Leafy greens are chock-full of essential nutrients like potassium. They include choline and folate, two nutrients critical for brain and nerve health, so there’s no need to delay introducing them to your tot. Just one-quarter cup of cooked spinach gives your baby 1.6 milligrams of iron, which is 15% of their daily recommended need for iron. Feel free to make spinach puree tastier by blending it with ripe pears or garlic and parmesan cheese for a yummy pasta sauce.
Sure, they may not look so mouthwatering upon opening the can, but don’t let that deter you from feeding them to your baby! Sardines are an underrated heart-healthy food that is affordable, ready to eat, and jam-packed with nutrients. Sardines contain omega-3 fats for vision support, protein to help your baby grow, choline for their developing noggin, and even vitamin D for bone support. A single-ounce serving of sardines has 0.8 milligrams of iron, which equals 7% of their daily iron needs. Mix fork-mashed sardines with scrambled eggs for a supercharged baby meal.
Babies can have meat after 6 months of age, and ground beef is an excellent iron-rich food that offers protein, vitamin B12 for healthy red blood cells, and zinc for your baby’s immune system. Your baby can benefit from as little as one ounce of ground beef because it contains 0.7 milligrams of iron, offering 6% of your baby’s iron needs. Beef up the iron content of your puree by blending it with lentils and low-sodium beef broth. Remember to cook beef to 160 degrees Fahrenheit to ensure it’s safe for your baby to eat.
According to the American Academy of Pediatrics, babies benefit from the early introduction of common allergens, such as nuts. Cashew butter is teeming with calories to keep your baby’s growth on track; plus, they’re a good source of potassium, phosphorus, and magnesium. One tablespoon of cashew butter has 0.8 milligrams of iron, providing 7% of your baby’s daily iron requirements. Like sesame seed paste, it helps the baby’s feeding experience and prevents choking to thin cashew butter with breastmilk or formula. To add variety, puree your thin cashew blend with a ripe banana.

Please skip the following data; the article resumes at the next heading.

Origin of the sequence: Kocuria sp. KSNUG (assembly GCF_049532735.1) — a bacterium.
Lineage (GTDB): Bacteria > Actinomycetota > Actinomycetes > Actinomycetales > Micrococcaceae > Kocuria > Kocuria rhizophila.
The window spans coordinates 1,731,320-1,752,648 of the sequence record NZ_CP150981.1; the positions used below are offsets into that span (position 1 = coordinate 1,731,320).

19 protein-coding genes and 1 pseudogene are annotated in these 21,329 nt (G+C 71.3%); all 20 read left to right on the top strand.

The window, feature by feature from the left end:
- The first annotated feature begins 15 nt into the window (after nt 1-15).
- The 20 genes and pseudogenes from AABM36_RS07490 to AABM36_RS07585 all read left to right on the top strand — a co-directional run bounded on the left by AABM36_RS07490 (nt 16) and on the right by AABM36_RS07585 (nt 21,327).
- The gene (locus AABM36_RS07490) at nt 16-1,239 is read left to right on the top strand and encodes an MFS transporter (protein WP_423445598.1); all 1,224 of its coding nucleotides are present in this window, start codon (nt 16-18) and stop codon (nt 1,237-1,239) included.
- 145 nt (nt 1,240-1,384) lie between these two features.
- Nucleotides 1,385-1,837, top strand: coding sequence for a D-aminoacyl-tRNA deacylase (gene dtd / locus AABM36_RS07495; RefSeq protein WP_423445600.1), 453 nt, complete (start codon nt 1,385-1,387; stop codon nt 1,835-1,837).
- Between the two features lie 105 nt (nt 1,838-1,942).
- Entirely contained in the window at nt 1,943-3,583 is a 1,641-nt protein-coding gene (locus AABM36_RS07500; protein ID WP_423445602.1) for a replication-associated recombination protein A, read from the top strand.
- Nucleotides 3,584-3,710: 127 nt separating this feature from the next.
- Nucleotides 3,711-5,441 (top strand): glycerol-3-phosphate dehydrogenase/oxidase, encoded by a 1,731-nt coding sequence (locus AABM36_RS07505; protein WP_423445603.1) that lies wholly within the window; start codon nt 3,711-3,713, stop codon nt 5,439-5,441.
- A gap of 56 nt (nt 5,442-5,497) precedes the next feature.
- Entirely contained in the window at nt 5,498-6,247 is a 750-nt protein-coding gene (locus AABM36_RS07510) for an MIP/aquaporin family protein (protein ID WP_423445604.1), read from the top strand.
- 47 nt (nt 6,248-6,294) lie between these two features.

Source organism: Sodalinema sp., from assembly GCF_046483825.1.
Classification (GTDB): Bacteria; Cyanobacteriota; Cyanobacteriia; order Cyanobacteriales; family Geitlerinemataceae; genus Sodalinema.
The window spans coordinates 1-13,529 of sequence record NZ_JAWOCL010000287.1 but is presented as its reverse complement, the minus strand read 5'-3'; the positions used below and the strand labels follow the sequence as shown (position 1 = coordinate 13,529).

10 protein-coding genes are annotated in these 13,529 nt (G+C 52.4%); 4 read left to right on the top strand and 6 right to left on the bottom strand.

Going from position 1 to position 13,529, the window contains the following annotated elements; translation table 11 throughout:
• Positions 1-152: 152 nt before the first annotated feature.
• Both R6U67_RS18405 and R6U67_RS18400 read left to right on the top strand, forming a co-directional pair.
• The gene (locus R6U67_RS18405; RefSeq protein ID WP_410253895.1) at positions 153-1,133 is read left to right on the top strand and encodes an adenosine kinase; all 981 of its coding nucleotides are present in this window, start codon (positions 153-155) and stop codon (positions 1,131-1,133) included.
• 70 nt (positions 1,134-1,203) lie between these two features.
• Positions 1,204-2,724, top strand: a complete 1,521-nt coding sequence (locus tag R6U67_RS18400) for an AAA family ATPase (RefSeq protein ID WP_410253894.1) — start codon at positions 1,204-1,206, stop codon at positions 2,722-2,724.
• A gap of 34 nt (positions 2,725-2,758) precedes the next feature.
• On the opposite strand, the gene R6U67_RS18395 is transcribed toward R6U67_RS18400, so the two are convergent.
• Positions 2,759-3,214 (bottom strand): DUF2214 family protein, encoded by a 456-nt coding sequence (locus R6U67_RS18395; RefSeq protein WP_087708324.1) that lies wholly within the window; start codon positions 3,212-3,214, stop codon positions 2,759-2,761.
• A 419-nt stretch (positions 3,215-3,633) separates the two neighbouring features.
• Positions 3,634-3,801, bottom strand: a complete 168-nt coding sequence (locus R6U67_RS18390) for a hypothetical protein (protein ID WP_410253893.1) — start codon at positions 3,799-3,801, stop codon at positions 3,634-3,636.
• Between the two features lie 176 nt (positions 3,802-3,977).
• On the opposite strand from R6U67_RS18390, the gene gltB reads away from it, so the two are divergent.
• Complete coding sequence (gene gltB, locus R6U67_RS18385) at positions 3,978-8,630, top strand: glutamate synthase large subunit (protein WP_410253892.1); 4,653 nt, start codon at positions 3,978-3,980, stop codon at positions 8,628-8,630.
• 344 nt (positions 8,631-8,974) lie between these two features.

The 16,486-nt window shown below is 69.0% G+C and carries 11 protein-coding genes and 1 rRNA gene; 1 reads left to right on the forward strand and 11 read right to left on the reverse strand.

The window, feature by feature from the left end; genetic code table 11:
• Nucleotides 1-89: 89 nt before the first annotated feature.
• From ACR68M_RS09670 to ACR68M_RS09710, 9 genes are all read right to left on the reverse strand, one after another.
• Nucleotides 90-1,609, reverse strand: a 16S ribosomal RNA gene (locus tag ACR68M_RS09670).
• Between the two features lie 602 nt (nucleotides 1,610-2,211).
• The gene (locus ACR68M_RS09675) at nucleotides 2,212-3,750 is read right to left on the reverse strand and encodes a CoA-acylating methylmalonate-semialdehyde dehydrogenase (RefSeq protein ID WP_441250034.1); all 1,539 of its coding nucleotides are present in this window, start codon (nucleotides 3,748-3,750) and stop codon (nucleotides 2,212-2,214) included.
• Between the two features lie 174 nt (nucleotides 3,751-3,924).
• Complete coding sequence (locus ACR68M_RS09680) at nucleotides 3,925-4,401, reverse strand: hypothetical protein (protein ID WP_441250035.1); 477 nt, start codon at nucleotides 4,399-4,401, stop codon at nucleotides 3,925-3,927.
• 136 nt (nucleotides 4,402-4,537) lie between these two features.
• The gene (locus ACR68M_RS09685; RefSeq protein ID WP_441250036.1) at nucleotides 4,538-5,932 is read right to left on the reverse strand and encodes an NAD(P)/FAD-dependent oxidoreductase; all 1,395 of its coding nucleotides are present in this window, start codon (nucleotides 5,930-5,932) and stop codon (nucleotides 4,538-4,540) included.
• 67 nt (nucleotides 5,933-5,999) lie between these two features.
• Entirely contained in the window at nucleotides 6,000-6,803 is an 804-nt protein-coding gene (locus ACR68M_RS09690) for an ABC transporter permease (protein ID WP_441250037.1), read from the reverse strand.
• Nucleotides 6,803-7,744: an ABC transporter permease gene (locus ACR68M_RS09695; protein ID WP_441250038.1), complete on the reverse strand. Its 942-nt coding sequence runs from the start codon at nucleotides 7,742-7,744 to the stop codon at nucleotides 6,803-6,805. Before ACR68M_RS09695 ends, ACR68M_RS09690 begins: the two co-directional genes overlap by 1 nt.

More on Feeding Your Baby:
- Healthy Fats to Add to Your Baby's Diet
- How to Store Baby Food
- Should I Try Baby-Led Weaning?
- Best First Finger Foods for Babies
- Dinner Ideas for Babies
- Iron, Anemia, and Iron Deficiency Anemia Among Young Children in the United States, Nutrients, May 2016
- CDC’s Second Nutrition Report: A comprehensive biochemical assessment of the nutrition status of the U.S. nutrition status of the U.S. population
- Centers for Disease Control and Prevention: Breastfeeding Diet and Micronutrients: Iron
- US Department of Agriculture Food Data Central: White Beans
- US Department of Agriculture Food Data Central: Tofu
- US Department of Agriculture Food Data Central: Oatmeal
- US Department of Agriculture Food Data Central: Sesame Seeds, Butter, Paste
- US Department of Agriculture Food Data Central: Spinach
- US Department of Agriculture Food Data Central: Sardine
- US Department of Agriculture Food Data Central: Ground Beef
- The Effects of Early Nutritional Interventions on the Development of Atopic Disease in Infants and Children: The Role of Maternal Dietary Restriction, Breastfeeding, Hydrolyzed Formulas, and Timing of Introduction of Allergenic Complementary Foods, Pediatrics, 2019
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Disclaimer: The information on our site is NOT medical advice for any specific person or condition. It is only meant as general information. If you have any medical questions and concerns about your child or yourself, please contact your health provider.